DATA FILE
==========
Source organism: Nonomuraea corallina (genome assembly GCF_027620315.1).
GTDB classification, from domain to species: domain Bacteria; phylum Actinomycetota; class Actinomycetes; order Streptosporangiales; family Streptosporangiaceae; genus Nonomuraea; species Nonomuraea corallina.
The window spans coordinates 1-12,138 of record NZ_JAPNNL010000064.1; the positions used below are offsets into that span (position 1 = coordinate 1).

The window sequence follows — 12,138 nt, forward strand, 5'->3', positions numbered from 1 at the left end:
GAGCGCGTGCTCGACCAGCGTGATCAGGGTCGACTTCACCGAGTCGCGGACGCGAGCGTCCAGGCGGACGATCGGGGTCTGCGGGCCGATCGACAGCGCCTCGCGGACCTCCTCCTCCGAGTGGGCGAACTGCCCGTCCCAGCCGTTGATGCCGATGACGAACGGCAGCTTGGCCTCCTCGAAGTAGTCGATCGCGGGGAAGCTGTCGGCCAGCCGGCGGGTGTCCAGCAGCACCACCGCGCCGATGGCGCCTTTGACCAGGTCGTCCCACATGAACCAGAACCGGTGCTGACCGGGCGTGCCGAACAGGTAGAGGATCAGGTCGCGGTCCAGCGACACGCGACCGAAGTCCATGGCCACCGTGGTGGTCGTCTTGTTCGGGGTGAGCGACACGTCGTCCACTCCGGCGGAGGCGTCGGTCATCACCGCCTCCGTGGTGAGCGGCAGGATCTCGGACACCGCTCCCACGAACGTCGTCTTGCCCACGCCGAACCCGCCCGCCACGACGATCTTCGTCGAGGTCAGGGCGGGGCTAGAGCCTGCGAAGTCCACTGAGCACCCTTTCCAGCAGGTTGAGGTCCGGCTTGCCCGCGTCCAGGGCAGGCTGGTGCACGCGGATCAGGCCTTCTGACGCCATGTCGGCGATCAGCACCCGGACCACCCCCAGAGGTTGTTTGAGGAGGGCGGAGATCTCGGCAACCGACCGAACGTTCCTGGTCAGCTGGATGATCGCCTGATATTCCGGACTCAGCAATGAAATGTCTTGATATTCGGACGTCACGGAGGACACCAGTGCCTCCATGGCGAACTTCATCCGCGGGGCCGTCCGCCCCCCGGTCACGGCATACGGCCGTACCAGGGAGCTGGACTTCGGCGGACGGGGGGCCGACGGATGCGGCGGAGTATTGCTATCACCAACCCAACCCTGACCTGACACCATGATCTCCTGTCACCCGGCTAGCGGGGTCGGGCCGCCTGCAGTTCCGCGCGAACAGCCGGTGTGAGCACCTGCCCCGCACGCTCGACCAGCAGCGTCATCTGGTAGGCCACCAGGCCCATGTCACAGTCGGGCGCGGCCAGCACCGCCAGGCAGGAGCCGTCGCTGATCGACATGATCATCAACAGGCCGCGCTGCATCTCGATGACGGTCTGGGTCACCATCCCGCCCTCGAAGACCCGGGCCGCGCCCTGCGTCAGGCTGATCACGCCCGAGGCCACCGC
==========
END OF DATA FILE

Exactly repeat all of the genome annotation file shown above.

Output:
Source organism: Nonomuraea corallina (genome assembly GCF_027620315.1).
GTDB classification, from domain to species: domain Bacteria; phylum Actinomycetota; class Actinomycetes; order Streptosporangiales; family Streptosporangiaceae; genus Nonomuraea; species Nonomuraea corallina.
The window spans coordinates 1-12,138 of record NZ_JAPNNL010000064.1; the positions used below are offsets into that span (position 1 = coordinate 1).

The window sequence follows — 12,138 nt, forward strand, 5'->3', positions numbered from 1 at the left end:
GAGCGCGTGCTCGACCAGCGTGATCAGGGTCGACTTCACCGAGTCGCGGACGCGAGCGTCCAGGCGGACGATCGGGGTCTGCGGGCCGATCGACAGCGCCTCGCGGACCTCCTCCTCCGAGTGGGCGAACTGCCCGTCCCAGCCGTTGATGCCGATGACGAACGGCAGCTTGGCCTCCTCGAAGTAGTCGATCGCGGGGAAGCTGTCGGCCAGCCGGCGGGTGTCCAGCAGCACCACCGCGCCGATGGCGCCTTTGACCAGGTCGTCCCACATGAACCAGAACCGGTGCTGACCGGGCGTGCCGAACAGGTAGAGGATCAGGTCGCGGTCCAGCGACACGCGACCGAAGTCCATGGCCACCGTGGTGGTCGTCTTGTTCGGGGTGAGCGACACGTCGTCCACTCCGGCGGAGGCGTCGGTCATCACCGCCTCCGTGGTGAGCGGCAGGATCTCGGACACCGCTCCCACGAACGTCGTCTTGCCCACGCCGAACCCGCCCGCCACGACGATCTTCGTCGAGGTCAGGGCGGGGCTAGAGCCTGCGAAGTCCACTGAGCACCCTTTCCAGCAGGTTGAGGTCCGGCTTGCCCGCGTCCAGGGCAGGCTGGTGCACGCGGATCAGGCCTTCTGACGCCATGTCGGCGATCAGCACCCGGACCACCCCCAGAGGTTGTTTGAGGAGGGCGGAGATCTCGGCAACCGACCGAACGTTCCTGGTCAGCTGGATGATCGCCTGATATTCCGGACTCAGCAATGAAATGTCTTGATATTCGGACGTCACGGAGGACACCAGTGCCTCCATGGCGAACTTCATCCGCGGGGCCGTCCGCCCCCCGGTCACGGCATACGGCCGTACCAGGGAGCTGGACTTCGGCGGACGGGGGGCCGACGGATGCGGCGGAGTATTGCTATCACCAACCCAACCCTGACCTGACACCATGATCTCCTGTCACCCGGCTAGCGGGGTCGGGCCGCCTGCAGTTCCGCGCGAACAGCCGGTGTGAGCACCTGCCCCGCACGCTCGACCAGCAGCGTCATCTGGTAGGCCACCAGGCCCATGTCACAGTCGGGCGCGGCCAGCACCGCCAGGCAGGAGCCGTCGCTGATCGACATGATCATCAACAGGCCGCGCTGCATCTCGATGACGGTCTGGGTCACCATCCCGCCCTCGAAGACCCGGGCCGCGCCCTGCGTCAGGCTGATCACGCCCGAGGCCACCGC